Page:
Italians, Basques and Ironwork

Victoria is known as “the city of ironwork” and not because it is not safe but because fashion made its first dwellers choose this kind of decoration for their houses and institutions.

Ironwork and more ironwork. One nicer than the next one. One more ornamented than the next one. One more twisted than the next one. But they all synthesize perfectly what this exceptional city once was and what it still is. Ironwork made forever, as if the labor of the Basques and the Genovesi who first arrived in these lands would have wanted to remain till the end of time. They take us back to the immigrants and the various styles adopted according to their origin, the time they were made and the style chosen.

A Time of Glory

When going down its streets, visitors take several minutes to walk along one block. This has nothing to do with distance but with the inevitable wish to stop and look at its ironworks. There is not bigger ironwork heritage in Argentina than the one featured by the City of Victoria, where these works have been created since 1848.

It was in the late XIXth and early XXth century, when expert Italians settled down in the city, that this specialty reached its zenith. These experienced craftsmen contributed with new shapes and styles to the classical colonial Spanish ironwork.

In the 1920s, a French style line began to be noticed in the ironwork which responded to the new trends in Europe. Avant-garde became the protagonist of all architectural works in the city, which had an influence on the ironwork. German, Basque and Italian styles were distributed around various areas of the city.

Permanent Artistic Exhibition

The masters of ironwork from ancient times, and even more modern eras, have left their art for everyone to see. Victoria is a kind of permanent artistic exhibition where objects from various periods and of several styles are displayed. From the old mill in the Abbey -today turned into a luxurious hotel-, where the horizontal and vertical lines are appreciated and remind us of the Iberian architectural influence from Castilla, to the Victoria Social Club, a typical Renaissance building, whose ironwork, vitreaux and ballroom are the sample of a period when luxury was all around and gold and wheat were plentiful.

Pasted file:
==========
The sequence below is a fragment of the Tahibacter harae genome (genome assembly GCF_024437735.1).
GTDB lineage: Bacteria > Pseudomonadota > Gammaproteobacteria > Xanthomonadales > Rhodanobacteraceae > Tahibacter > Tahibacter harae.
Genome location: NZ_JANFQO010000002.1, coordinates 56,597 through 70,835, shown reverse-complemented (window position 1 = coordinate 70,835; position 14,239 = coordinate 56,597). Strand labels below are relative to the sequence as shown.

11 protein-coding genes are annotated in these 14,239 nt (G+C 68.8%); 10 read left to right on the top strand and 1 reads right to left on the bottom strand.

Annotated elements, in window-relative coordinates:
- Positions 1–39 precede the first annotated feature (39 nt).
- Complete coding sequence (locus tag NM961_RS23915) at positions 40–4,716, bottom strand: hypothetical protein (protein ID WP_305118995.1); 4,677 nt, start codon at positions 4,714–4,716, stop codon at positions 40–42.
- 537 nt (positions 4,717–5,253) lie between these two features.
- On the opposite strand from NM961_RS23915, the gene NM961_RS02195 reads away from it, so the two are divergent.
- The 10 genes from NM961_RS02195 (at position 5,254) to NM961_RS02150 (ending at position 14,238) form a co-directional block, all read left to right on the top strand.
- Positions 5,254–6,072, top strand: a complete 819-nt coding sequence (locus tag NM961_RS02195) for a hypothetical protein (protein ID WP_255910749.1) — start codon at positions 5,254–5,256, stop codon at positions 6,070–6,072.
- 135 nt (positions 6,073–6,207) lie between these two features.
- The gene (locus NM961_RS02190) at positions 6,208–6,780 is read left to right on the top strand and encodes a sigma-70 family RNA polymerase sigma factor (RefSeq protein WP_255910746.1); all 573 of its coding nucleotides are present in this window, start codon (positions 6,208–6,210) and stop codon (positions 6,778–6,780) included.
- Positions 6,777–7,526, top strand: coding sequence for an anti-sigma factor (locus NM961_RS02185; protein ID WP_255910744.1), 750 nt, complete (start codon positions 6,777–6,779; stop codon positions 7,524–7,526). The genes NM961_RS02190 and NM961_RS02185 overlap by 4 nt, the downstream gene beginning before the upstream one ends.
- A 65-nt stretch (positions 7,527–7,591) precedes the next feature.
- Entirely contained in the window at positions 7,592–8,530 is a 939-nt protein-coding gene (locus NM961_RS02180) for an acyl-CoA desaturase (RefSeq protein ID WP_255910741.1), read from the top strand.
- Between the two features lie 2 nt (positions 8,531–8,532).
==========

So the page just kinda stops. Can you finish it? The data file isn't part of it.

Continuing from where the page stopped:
Going back to the ironwork topic, there are some works which belong to the post colonial period. They are characterized by square iron and simple shapes (vertical bars crossed by horizontal plates, with some central ornament) which may be appreciated in the oldest houses.

The period ranging from the mid 1800 to the turn of the century was marked by the Italian immigration movement which strongly encouraged the building of ironwork all over Entre Ríos, especially in Victoria.

The new ironwork designs began to adopt more complex shapes when the iron began to be flattened and thus was handled more easily. That was the origin of the new forms, which first reached the large estancias and then multiplied all over the city streets.

Autor Pablo Etchevers

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